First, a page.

Advertisement
UK markets close in 6 hours 44 minutes
  • FTSE 100

    8,172.94
    -25.84 (-0.32%)
     
  • FTSE 250

    21,091.17
    -47.51 (-0.22%)
     
  • AIM

    781.44
    -1.80 (-0.23%)
     
  • GBP/EUR

    1.1880
    +0.0008 (+0.06%)
     
  • GBP/USD

    1.2926
    -0.0007 (-0.06%)
     
  • Bitcoin GBP

    51,660.75
    -328.70 (-0.63%)
     
  • CMC Crypto 200

    1,377.14
    -8.12 (-0.59%)
     
  • S&P 500

    5,564.41
    +59.41 (+1.08%)
     
  • DOW

    40,415.44
    +127.91 (+0.32%)
     
  • CRUDE OIL

    79.95
    +0.17 (+0.21%)
     
  • GOLD FUTURES

    2,401.80
    +7.10 (+0.30%)
     
  • NIKKEI 225

    39,594.39
    -4.61 (-0.01%)
     
  • HANG SENG

    17,469.36
    -166.52 (-0.94%)
     
  • DAX

    18,515.73
    +108.66 (+0.59%)
     
  • CAC 40

    7,607.84
    -14.18 (-0.19%)
     

Black market for weight-loss drugs risks ‘tragedy’

Black market for weight-loss drugs risks 'tragedy'
Black market for weight-loss drugs risks 'tragedy'

A growing black market for weight-loss drugs risks ending in “tragedy”, pharmacists have warned, as fears mount over people buying medication through unofficial channels.

Dr Leyla Hannbeck, the chief executive of the Independent Pharmacies Association, said “people are doing everything they can to get their hands” on weight-loss jabs, such as Wegovy and Mounjaro.

It comes amid a broader shortage of weight-loss drugs, which Ms Hannbeck said is encouraging patients to bypass “established, approved routes”.

She said: “They need to understand that these are powerful medicinal treatments.

“They can have side effects, they must be consumed properly and they are by no means for everyone who wants to lose weight.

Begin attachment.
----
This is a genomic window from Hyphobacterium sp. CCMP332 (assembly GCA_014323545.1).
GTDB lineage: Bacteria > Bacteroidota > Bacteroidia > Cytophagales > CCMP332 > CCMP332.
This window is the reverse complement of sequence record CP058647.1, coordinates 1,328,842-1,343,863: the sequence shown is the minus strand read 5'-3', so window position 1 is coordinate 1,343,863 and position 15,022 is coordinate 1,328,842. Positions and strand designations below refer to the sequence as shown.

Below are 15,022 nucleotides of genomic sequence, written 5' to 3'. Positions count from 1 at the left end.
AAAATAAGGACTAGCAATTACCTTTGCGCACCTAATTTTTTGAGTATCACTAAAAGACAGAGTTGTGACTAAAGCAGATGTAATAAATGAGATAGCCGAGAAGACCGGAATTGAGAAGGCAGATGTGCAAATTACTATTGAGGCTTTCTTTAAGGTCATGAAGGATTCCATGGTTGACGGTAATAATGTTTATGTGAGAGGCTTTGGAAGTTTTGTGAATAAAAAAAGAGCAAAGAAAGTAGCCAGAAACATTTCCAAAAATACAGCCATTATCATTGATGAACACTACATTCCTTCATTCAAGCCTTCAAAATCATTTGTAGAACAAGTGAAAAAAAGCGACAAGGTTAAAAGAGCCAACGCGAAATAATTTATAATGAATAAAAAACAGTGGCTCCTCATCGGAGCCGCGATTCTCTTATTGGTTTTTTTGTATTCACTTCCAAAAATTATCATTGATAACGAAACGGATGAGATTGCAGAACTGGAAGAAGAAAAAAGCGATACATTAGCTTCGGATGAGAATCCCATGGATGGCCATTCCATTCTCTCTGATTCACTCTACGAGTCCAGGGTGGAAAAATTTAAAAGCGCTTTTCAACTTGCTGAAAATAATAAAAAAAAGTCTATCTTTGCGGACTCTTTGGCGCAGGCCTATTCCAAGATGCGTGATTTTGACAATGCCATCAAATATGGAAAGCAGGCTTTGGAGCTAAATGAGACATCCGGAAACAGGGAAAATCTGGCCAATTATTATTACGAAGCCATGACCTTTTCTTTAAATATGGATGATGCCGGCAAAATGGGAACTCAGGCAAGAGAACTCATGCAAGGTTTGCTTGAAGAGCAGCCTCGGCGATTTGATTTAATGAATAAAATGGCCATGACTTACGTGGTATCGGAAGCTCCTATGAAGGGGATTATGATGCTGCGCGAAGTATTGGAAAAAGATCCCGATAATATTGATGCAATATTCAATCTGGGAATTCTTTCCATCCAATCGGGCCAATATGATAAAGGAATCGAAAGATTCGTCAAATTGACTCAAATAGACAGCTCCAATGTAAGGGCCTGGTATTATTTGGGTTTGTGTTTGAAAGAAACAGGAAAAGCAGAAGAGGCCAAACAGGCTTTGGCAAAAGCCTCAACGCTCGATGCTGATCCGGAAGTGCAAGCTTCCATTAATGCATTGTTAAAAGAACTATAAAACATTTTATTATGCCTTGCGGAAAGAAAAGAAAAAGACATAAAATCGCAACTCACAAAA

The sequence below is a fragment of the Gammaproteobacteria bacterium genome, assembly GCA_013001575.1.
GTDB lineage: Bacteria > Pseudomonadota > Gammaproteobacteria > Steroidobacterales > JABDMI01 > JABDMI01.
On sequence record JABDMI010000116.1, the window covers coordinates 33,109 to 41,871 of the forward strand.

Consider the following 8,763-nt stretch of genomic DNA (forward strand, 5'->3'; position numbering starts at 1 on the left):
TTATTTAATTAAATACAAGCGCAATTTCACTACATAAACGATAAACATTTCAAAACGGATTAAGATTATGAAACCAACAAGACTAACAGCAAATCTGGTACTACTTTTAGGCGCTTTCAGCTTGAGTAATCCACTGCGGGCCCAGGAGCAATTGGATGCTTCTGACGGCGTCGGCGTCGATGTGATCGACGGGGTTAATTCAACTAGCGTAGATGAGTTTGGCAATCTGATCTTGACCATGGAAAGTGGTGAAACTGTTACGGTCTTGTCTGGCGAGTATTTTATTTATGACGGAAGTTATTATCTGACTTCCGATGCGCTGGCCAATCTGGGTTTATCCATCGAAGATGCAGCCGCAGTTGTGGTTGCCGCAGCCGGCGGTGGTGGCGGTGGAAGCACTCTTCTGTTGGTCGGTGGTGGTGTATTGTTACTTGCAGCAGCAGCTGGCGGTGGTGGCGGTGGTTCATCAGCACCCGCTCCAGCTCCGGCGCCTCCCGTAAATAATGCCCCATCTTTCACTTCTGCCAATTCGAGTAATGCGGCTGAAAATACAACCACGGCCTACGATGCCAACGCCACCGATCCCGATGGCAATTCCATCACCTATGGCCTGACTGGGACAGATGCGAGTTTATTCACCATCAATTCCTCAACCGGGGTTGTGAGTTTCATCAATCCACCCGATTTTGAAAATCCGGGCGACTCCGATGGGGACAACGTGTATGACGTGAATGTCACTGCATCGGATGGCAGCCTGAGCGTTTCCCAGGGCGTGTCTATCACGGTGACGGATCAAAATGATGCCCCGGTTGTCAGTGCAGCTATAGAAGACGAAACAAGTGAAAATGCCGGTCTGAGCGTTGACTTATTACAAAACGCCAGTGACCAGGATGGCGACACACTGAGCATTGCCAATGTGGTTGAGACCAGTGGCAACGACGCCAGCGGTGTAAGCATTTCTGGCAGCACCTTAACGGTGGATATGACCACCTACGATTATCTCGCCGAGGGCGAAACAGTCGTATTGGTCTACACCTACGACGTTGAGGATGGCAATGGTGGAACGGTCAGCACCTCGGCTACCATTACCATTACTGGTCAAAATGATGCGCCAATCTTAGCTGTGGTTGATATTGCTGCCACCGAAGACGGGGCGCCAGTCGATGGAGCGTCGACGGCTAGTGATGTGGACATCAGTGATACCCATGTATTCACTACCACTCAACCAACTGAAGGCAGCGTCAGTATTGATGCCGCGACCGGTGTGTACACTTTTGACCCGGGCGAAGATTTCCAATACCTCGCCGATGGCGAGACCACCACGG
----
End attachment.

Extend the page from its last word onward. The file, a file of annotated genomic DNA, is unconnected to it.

ADVERTISEMENT

“We cannot sit back and watch tragedies unfold.”

Dr Hannbeck said patients must contact a qualified healthcare professional before taking the drugs.

Her warning follows a recent jump in the sale of weight-loss drugs on the black market, with the medical watchdog claiming last year that it had seized a series of fake treatments that left people hospitalised.

At the time, the Medicines and Healthcare Products Regulatory Agency (MHRA) said buying prescription-only medicines online, rather than at a chemist, was “a direct danger to health”.

A Telegraph investigation last November found that people were using social media to sell what they claimed to be weight-loss drugs.

The MHRA said it was taking steps to identify people selling these medicines unlawfully.

Online pharmacies have come under fire for carrying out limited checks on customers before selling them weight-loss injections.

Experts have warned that some people, particularly young women and girls, are lying about their weight to get an online prescription for the drugs.

This includes staging photos to exaggerate their size in order to gain access to treatments.

Online pharmacies are only meant to prescribe the drugs if patients meet certain criteria, including being obese or overweight, and also suffer from weight-related health problems.

The treatments can then be bought for around £250 per injectable pen.

Senior medics have warned that A&E units are now seeing people who are not overweight but have taken weight-loss injections suffering from serious conditions, including inflammation of the pancreas gland and alterations in blood salt levels.

Sir Stephen Powis, the NHS medical director, said about the misuse of the drugs: “They are not intended as a quick fix for people trying to get ‘beach-body ready’.”

Novo Nordisk, which makes Wegovy, was contacted for comment.